Misfat al Abriyeen continues to impress with new attraction, idyllic views

Visitors to Misfat al Abriyeen have something new to greet them once they visit this idyllic paradise tucked away in the heart of the Al Dhakiliyah Governorate. While the Misfah Old House continues to be the main attraction, Hissen al Misfah or the Castle of Misfah is proving to be a good addition providing tourists and visitors an opportunity to view the gardens of Misfat at a higher angle.

Built on top of a rock and building upon the original structures of stone houses, the inn has several rooms with balconies allowing one to enjoy the scenery that has maintained its old world charm. Equipped with air conditioning and flat-screen TVs, the rooms also come with a fridge and other amenities all to give guests a unique Oman experience.
The true pride and joy of the castle, however, is its restaurant elevated at about 40 metres from the road. Accessible to both guests and day tourists, the restaurant reminds one of a barasti made out of wood and windows were made big so they give a 360-degree view of the Misfat landscape.
The entrance fee of OR 2.5 for day tourists give visitors access to the restaurant as well as enjoy a good Omani coffee, halwa, and other Arabic sweets.
According to the inn’s host, Abdullah, the castle was opened three months back and has since been generating positive feedbacks because of its authentic feel and outstanding view and travel experience.
“If you are not staying in the inn, you can still enjoy the restaurant and its beautiful view. We collect a fee for using the restaurant amenities as well as tasting our selection of sweets and Arabic coffee,” he shared.
Abdullah noted that many of their guests are particularly attracted to hiking and nature and many were happy that they are able to spend a night or so days to breathe in the beauty of the place.

The doorless tower
One of the imposing structures in Misfat al Abriyeen is the stone tower located about 3 kilometres from the Misfah Old House.
Going farther away from the village’s popular hiking path, it can be reached by climbing huge rocks and boulders — a true off-road hiking adventure.
“There’s no direct path that leads to the tower. You have to make your own way,” said one of the local boys when asked how to reach the tower.
“But no one is allowed in the tower after the evening prayer. It’s home to many jinns and they don’t like their peace disturbed,” he added.
Most young boys of Misfat grew up hearing stories about the tower and the jinns that call it home. They also have the same warning — keep off the tower.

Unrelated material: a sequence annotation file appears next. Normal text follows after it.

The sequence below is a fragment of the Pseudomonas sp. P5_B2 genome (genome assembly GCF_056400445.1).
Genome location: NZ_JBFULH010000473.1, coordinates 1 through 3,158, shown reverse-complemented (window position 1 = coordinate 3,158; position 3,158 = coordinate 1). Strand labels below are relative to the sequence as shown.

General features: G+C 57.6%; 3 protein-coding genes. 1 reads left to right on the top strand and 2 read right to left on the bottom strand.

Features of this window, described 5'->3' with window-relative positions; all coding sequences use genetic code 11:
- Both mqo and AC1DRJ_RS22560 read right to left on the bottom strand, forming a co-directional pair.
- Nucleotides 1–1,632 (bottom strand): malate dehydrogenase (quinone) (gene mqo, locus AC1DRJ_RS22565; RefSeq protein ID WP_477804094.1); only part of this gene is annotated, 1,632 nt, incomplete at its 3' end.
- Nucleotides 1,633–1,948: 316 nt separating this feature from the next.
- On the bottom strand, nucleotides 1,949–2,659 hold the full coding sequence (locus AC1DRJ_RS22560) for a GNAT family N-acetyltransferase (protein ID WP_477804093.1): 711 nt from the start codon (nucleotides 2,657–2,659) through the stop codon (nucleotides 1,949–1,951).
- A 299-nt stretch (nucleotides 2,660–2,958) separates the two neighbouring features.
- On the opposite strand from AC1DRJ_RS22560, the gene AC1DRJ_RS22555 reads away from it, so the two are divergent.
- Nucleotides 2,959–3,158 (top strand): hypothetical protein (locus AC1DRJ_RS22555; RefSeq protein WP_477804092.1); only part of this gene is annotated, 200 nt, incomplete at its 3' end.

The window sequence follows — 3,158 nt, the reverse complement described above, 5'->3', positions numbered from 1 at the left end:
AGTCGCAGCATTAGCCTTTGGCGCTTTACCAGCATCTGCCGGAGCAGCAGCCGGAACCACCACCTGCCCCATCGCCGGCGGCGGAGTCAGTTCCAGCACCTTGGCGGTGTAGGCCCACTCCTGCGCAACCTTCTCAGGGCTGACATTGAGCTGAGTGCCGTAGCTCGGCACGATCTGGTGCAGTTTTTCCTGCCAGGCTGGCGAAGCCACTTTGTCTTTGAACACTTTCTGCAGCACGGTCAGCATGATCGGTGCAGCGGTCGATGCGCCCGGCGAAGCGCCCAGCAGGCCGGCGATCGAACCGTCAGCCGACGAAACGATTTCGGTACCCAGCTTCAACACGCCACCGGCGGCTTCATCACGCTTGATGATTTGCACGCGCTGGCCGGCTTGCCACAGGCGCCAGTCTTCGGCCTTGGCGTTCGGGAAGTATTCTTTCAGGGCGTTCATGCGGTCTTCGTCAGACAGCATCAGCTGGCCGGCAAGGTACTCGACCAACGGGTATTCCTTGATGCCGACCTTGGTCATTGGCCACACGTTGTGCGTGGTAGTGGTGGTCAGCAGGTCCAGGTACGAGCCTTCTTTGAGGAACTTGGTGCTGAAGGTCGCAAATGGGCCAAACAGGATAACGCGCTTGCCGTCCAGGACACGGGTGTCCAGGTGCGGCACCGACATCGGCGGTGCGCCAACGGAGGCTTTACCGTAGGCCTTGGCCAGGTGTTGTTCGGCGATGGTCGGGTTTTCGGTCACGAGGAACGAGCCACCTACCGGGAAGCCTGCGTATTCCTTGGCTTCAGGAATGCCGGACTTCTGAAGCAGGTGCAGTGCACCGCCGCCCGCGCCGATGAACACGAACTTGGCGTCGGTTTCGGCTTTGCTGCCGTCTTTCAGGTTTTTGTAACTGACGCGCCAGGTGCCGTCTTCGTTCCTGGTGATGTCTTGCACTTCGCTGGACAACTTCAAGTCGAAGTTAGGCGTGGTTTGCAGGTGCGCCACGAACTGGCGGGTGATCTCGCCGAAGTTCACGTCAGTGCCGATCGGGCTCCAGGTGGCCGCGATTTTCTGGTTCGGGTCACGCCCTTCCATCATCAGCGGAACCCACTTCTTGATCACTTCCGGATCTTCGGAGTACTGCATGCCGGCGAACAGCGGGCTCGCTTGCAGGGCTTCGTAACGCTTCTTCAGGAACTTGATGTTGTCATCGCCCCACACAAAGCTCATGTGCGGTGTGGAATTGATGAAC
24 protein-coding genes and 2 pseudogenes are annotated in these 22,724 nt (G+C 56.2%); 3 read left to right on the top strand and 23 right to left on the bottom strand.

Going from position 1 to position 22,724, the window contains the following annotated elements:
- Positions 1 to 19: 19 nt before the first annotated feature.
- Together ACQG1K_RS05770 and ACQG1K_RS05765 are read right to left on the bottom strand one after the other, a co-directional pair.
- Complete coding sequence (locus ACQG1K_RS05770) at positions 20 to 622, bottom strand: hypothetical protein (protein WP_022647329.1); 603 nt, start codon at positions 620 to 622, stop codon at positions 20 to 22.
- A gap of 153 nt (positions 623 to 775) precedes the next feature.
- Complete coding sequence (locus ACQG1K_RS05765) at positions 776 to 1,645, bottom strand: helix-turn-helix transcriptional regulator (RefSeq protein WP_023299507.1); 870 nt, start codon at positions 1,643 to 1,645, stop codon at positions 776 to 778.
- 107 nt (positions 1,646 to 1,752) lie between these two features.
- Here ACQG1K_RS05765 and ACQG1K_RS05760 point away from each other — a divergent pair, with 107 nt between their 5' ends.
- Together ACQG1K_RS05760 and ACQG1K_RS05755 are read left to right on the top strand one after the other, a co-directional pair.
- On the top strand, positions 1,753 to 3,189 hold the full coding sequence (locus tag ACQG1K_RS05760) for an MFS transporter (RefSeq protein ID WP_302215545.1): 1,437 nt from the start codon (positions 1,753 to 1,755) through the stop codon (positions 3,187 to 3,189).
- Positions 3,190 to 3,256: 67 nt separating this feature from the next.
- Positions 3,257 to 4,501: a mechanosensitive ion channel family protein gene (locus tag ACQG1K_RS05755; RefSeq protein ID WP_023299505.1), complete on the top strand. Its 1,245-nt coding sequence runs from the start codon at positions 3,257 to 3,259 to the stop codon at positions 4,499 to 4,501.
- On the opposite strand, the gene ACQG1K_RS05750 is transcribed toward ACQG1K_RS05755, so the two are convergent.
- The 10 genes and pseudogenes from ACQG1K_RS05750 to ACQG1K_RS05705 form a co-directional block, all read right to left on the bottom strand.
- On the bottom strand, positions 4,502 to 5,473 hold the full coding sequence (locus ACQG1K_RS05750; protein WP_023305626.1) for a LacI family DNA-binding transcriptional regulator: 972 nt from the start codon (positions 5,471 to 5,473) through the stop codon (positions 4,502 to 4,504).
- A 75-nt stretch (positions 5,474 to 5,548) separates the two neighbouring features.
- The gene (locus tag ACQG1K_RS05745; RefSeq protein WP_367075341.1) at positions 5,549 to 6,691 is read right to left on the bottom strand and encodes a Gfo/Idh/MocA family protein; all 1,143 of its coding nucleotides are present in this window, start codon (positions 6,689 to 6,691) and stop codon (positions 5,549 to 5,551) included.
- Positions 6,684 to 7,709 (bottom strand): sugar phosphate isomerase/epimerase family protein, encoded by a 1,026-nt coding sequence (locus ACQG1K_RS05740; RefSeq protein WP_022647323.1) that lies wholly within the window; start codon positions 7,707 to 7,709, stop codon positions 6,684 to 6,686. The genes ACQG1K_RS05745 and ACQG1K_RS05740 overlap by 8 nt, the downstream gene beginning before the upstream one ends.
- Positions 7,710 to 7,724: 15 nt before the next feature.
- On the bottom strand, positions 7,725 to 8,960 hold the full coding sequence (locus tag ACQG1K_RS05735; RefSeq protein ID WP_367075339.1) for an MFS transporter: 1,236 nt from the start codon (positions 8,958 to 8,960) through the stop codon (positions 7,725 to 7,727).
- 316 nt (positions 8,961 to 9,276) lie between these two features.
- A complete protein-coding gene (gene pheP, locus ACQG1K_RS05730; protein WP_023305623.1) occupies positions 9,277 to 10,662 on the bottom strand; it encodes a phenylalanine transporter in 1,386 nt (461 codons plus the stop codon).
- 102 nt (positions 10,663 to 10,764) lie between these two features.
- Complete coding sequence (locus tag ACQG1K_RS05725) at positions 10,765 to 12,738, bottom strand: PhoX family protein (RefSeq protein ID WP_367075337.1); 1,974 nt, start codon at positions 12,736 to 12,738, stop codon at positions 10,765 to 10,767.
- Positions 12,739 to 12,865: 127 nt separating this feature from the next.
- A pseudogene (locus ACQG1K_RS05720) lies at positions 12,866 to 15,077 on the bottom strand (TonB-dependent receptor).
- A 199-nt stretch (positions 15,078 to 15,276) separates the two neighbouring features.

Perhaps the highest point in all of Misfat al Abriyeen, the broken down tower currently has two Oman flags hanging at opposite ends. Locals shared that young men were hoisted by rope so they can climb to the top.
“There used to be stone stairs that led to the top but it seems like it has given up several years back,” Manah resident and hiker Almutasim al Mahmoodi shared. He spends most of his weekend exploring Nizwa, Al Hamra and neighbouring towns trying to discover new trails.
“Now it’s impossible to climb to the top without gears. The view would have been stunning,” he added.
While the frightening stories of jinns were a great way of keeping the local young boys away, many of the tourists and travellers headed for Misfat also ventures towards the tower.
“You can’t miss it. From a distance, it’s one of the things you’d definitely notice and it seemed like an important historical structure,” a couple from Germany shared.

Like living in history
Online and social media reviews about Misfat al Abriyeen are generally positive. In the popular travel review page TripAdvisor, it has maintained a four out five-star rating from 319 people who reviewed it making it the second most liked site in Al Hamra. It was also awarded the Certificate of Excellence — a testament to its uniqueness and value which is a great feat for a historic site.
TripAdvisor Khabouri who visited the Misfat in 2017 shared that “it’s like living in history.”
He shared that it’s a must-see place among villages located along Jabal Akhdar. “I recommend a visit to this place. A well managed old town, like living in the past,” he said.
Many visitors also commended its paradise-like ambiance, historical preservation, environmental conservation as well as the maintenance of the thousand-year-old aflaj system.
“A visit to Misfat al Abriyeen will give you an idea of what life used to be like. The cleverly engineered falaj system irrigates the land and causes an oasis of greenery with date trees, banana trees, pomegranate, wildflowers and more to which birds and butterflies are attracted,” shared a visitor from Paris.
Switzerland-based Engelberg, however, pointed out, “I would say that it’s becoming a bit touristy with new coffee houses on rooftops opening.”
“For tourists like us who came from a different country with a totally different culture, this is a pure gem and a real treat. A great discovery!” shared Dominique who was on a one-week vacation to the country.
“It’s hard not to fall in love with something is beautiful and lush,” she added.